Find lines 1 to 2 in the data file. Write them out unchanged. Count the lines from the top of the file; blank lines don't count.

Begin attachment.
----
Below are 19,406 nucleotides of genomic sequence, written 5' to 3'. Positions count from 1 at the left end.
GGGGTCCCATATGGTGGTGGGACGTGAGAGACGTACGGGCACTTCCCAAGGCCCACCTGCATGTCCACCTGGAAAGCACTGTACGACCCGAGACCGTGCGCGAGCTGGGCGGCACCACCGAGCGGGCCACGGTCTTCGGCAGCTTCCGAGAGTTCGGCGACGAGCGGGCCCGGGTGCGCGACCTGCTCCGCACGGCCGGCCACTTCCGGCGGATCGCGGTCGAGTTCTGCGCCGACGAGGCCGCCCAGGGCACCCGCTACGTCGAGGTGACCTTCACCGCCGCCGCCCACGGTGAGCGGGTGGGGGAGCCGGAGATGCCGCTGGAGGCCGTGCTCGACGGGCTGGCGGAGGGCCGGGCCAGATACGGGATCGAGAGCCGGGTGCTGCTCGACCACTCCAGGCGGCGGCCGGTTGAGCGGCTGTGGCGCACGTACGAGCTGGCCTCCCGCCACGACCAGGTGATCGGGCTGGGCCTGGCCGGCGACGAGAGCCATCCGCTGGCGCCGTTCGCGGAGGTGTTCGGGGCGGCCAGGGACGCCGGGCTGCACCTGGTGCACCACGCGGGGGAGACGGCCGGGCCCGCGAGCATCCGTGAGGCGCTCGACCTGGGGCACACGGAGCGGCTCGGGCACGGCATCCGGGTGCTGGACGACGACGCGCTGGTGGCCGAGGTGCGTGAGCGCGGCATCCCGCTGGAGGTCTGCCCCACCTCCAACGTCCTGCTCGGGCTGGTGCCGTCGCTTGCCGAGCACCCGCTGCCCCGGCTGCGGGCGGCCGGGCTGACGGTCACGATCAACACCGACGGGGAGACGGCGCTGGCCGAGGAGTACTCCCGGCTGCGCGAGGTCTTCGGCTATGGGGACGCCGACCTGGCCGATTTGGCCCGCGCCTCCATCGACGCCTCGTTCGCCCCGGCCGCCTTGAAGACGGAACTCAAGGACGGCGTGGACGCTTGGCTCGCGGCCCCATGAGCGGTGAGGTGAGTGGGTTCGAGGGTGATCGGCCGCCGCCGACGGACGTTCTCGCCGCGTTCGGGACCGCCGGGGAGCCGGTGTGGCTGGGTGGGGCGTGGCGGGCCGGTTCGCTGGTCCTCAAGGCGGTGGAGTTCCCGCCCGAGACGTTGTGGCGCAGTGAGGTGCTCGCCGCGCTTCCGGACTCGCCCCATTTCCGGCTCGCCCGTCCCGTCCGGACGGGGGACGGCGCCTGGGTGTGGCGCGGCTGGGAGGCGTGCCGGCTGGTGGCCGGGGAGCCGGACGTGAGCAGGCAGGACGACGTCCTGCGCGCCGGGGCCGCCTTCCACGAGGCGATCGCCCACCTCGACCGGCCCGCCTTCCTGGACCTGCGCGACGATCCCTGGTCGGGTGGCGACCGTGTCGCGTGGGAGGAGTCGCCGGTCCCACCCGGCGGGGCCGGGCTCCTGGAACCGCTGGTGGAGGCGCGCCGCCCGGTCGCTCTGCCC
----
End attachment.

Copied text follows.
Below are 19,406 nucleotides of genomic sequence, written 5' to 3'. Positions count from 1 at the left end.
GGGGTCCCATATGGTGGTGGGACGTGAGAGACGTACGGGCACTTCCCAAGGCCCACCTGCATGTCCACCTGGAAAGCACTGTACGACCCGAGACCGTGCGCGAGCTGGGCGGCACCACCGAGCGGGCCACGGTCTTCGGCAGCTTCCGAGAGTTCGGCGACGAGCGGGCCCGGGTGCGCGACCTGCTCCGCACGGCCGGCCACTTCCGGCGGATCGCGGTCGAGTTCTGCGCCGACGAGGCCGCCCAGGGCACCCGCTACGTCGAGGTGACCTTCACCGCCGCCGCCCACGGTGAGCGGGTGGGGGAGCCGGAGATGCCGCTGGAGGCCGTGCTCGACGGGCTGGCGGAGGGCCGGGCCAGATACGGGATCGAGAGCCGGGTGCTGCTCGACCACTCCAGGCGGCGGCCGGTTGAGCGGCTGTGGCGCACGTACGAGCTGGCCTCCCGCCACGACCAGGTGATCGGGCTGGGCCTGGCCGGCGACGAGAGCCATCCGCTGGCGCCGTTCGCGGAGGTGTTCGGGGCGGCCAGGGACGCCGGGCTGCACCTGGTGCACCACGCGGGGGAGACGGCCGGGCCCGCGAGCATCCGTGAGGCGCTCGACCTGGGGCACACGGAGCGGCTCGGGCACGGCATCCGGGTGCTGGACGACGACGCGCTGGTGGCCGAGGTGCGTGAGCGCGGCATCCCGCTGGAGGTCTGCCCCACCTCCAACGTCCTGCTCGGGCTGGTGCCGTCGCTTGCCGAGCACCCGCTGCCCCGGCTGCGGGCGGCCGGGCTGACGGTCACGATCAACACCGACGGGGAGACGGCGCTGGCCGAGGAGTACTCCCGGCTGCGCGAGGTCTTCGGCTATGGGGACGCCGACCTGGCCGATTTGGCCCGCGCCTCCATCGACGCCTCGTTCGCCCCGGCCGCCTTGAAGACGGAACTCAAGGACGGCGTGGACGCTTGGCTCGCGGCCCCATGAGCGGTGAGGTGAGTGGGTTCGAGGGTGATCGGCCGCCGCCGACGGACGTTCTCGCCGCGTTCGGGACCGCCGGGGAGCCGGTGTGGCTGGGTGGGGCGTGGCGGGCCGGTTCGCTGGTCCTCAAGGCGGTGGAGTTCCCGCCCGAGACGTTGTGGCGCAGTGAGGTGCTCGCCGCGCTTCCGGACTCGCCCCATTTCCGGCTCGCCCGTCCCGTCCGGACGGGGGACGGCGCCTGGGTGTGGCGCGGCTGGGAGGCGTGCCGGCTGGTGGCCGGGGAGCCGGACGTGAGCAGGCAGGACGACGTCCTGCGCGCCGGGGCCGCCTTCCACGAGGCGATCGCCCACCTCGACCGGCCCGCCTTCCTGGACCTGCGCGACGATCCCTGGTCGGGTGGCGACCGTGTCGCGTGGGAGGAGTCGCCGGTCCCACCCGGCGGGGCCGGGCTCCTGGAACCGCTGGTGGAGGCGCGCCGCCCGGTCGCTCTGCCC